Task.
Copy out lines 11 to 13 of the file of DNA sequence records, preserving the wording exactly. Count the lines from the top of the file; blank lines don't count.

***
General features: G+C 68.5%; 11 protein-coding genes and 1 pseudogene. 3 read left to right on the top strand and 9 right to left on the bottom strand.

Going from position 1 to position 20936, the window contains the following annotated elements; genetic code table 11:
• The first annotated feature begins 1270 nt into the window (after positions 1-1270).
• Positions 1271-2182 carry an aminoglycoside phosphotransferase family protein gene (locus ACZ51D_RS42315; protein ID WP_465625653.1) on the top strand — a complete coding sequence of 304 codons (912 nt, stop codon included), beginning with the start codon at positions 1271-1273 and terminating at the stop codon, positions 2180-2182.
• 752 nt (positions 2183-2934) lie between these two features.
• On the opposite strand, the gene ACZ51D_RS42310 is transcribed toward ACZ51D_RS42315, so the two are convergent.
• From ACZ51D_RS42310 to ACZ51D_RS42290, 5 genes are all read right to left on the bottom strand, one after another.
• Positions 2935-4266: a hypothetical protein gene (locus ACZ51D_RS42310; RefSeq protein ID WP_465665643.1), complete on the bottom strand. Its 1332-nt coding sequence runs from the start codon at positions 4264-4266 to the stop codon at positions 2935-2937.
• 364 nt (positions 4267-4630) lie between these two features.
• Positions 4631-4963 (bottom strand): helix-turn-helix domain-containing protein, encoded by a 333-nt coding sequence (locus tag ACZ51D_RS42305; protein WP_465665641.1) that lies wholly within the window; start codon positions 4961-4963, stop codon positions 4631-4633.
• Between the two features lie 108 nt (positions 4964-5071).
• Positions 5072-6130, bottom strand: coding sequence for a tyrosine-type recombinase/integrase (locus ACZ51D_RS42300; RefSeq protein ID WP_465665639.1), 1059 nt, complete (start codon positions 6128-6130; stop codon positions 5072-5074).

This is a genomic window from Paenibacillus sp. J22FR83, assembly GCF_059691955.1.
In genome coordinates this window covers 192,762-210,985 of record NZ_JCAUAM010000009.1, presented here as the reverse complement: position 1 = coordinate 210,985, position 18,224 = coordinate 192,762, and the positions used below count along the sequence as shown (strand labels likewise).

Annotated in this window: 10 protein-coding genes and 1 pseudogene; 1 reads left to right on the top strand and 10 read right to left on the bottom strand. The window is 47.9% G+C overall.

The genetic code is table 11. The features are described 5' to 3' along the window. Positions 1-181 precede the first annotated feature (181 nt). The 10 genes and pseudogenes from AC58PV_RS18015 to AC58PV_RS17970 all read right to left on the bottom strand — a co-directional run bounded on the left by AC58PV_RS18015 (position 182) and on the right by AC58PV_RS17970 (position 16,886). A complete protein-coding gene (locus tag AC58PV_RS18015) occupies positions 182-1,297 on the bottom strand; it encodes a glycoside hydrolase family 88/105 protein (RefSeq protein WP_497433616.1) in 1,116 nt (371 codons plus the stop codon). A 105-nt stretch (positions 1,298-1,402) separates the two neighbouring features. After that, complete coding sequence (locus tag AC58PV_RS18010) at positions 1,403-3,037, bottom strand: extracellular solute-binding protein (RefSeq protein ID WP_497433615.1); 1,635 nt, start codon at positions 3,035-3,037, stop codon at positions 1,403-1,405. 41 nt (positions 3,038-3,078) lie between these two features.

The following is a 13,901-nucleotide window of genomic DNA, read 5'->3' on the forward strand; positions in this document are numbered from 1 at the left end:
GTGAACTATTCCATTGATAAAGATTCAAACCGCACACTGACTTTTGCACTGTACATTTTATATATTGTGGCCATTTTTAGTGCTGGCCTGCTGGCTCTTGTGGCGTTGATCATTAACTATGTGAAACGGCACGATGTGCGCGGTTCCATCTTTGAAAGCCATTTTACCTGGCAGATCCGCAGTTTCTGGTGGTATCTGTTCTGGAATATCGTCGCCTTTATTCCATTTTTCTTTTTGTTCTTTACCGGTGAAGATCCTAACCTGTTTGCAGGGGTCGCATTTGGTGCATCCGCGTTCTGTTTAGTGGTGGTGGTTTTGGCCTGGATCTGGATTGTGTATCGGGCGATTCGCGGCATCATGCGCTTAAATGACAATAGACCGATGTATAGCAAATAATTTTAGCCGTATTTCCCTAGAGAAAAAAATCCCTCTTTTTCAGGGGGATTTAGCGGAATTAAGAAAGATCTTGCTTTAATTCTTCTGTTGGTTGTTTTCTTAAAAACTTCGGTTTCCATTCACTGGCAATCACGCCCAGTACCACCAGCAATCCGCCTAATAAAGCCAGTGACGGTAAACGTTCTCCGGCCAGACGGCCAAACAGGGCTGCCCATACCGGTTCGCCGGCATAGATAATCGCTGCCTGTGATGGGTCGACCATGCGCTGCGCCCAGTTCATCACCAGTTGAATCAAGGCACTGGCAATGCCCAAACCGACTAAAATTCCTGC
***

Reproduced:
• Between the two features lie 108 nt (positions 4964-5071).
• Positions 5072-6130, bottom strand: coding sequence for a tyrosine-type recombinase/integrase (locus ACZ51D_RS42300; RefSeq protein ID WP_465665639.1), 1059 nt, complete (start codon positions 6128-6130; stop codon positions 5072-5074).

This is a genomic window from Paenibacillus sp. J22FR83, assembly GCF_059691955.1.